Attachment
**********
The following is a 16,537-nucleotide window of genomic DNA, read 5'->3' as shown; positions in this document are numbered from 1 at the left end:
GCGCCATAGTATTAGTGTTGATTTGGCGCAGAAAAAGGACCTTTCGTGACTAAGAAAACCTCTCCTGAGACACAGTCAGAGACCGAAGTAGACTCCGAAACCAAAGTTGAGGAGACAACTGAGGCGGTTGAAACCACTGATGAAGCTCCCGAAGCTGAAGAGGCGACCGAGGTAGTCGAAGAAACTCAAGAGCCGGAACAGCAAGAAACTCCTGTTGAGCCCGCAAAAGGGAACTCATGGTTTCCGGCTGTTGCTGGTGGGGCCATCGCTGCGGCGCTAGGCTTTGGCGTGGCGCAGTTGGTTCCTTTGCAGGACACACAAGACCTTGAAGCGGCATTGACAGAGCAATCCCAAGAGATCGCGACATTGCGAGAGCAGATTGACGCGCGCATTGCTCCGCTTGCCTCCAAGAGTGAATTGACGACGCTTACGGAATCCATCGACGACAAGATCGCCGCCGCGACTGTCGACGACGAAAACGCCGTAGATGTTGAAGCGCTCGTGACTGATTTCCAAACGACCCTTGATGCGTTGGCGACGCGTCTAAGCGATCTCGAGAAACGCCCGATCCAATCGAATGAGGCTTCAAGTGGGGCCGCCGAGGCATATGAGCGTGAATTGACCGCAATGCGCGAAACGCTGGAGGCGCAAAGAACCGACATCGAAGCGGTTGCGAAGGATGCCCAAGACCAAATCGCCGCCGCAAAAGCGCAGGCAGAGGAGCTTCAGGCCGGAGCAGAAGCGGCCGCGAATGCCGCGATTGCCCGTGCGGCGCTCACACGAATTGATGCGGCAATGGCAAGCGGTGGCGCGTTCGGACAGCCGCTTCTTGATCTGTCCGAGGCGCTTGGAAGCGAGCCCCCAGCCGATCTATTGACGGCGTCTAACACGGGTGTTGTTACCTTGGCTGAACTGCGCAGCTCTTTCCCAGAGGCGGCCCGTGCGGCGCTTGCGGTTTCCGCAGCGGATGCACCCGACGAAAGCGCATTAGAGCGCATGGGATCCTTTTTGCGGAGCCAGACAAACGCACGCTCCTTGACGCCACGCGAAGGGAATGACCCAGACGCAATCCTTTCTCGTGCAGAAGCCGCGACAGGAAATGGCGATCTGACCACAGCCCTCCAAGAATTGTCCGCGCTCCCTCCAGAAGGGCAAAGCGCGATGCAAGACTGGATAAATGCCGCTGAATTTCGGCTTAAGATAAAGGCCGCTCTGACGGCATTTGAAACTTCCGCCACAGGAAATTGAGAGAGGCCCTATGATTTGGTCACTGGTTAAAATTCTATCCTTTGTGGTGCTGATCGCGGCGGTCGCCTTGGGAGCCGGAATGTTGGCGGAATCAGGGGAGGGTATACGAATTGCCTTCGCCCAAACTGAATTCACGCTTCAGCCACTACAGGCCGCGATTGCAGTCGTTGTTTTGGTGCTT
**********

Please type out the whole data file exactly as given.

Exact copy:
The following is a 16,537-nucleotide window of genomic DNA, read 5'->3' as shown; positions in this document are numbered from 1 at the left end:
GCGCCATAGTATTAGTGTTGATTTGGCGCAGAAAAAGGACCTTTCGTGACTAAGAAAACCTCTCCTGAGACACAGTCAGAGACCGAAGTAGACTCCGAAACCAAAGTTGAGGAGACAACTGAGGCGGTTGAAACCACTGATGAAGCTCCCGAAGCTGAAGAGGCGACCGAGGTAGTCGAAGAAACTCAAGAGCCGGAACAGCAAGAAACTCCTGTTGAGCCCGCAAAAGGGAACTCATGGTTTCCGGCTGTTGCTGGTGGGGCCATCGCTGCGGCGCTAGGCTTTGGCGTGGCGCAGTTGGTTCCTTTGCAGGACACACAAGACCTTGAAGCGGCATTGACAGAGCAATCCCAAGAGATCGCGACATTGCGAGAGCAGATTGACGCGCGCATTGCTCCGCTTGCCTCCAAGAGTGAATTGACGACGCTTACGGAATCCATCGACGACAAGATCGCCGCCGCGACTGTCGACGACGAAAACGCCGTAGATGTTGAAGCGCTCGTGACTGATTTCCAAACGACCCTTGATGCGTTGGCGACGCGTCTAAGCGATCTCGAGAAACGCCCGATCCAATCGAATGAGGCTTCAAGTGGGGCCGCCGAGGCATATGAGCGTGAATTGACCGCAATGCGCGAAACGCTGGAGGCGCAAAGAACCGACATCGAAGCGGTTGCGAAGGATGCCCAAGACCAAATCGCCGCCGCAAAAGCGCAGGCAGAGGAGCTTCAGGCCGGAGCAGAAGCGGCCGCGAATGCCGCGATTGCCCGTGCGGCGCTCACACGAATTGATGCGGCAATGGCAAGCGGTGGCGCGTTCGGACAGCCGCTTCTTGATCTGTCCGAGGCGCTTGGAAGCGAGCCCCCAGCCGATCTATTGACGGCGTCTAACACGGGTGTTGTTACCTTGGCTGAACTGCGCAGCTCTTTCCCAGAGGCGGCCCGTGCGGCGCTTGCGGTTTCCGCAGCGGATGCACCCGACGAAAGCGCATTAGAGCGCATGGGATCCTTTTTGCGGAGCCAGACAAACGCACGCTCCTTGACGCCACGCGAAGGGAATGACCCAGACGCAATCCTTTCTCGTGCAGAAGCCGCGACAGGAAATGGCGATCTGACCACAGCCCTCCAAGAATTGTCCGCGCTCCCTCCAGAAGGGCAAAGCGCGATGCAAGACTGGATAAATGCCGCTGAATTTCGGCTTAAGATAAAGGCCGCTCTGACGGCATTTGAAACTTCCGCCACAGGAAATTGAGAGAGGCCCTATGATTTGGTCACTGGTTAAAATTCTATCCTTTGTGGTGCTGATCGCGGCGGTCGCCTTGGGAGCCGGAATGTTGGCGGAATCAGGGGAGGGTATACGAATTGCCTTCGCCCAAACTGAATTCACGCTTCAGCCACTACAGGCCGCGATTGCAGTCGTTGTTTTGGTGCTT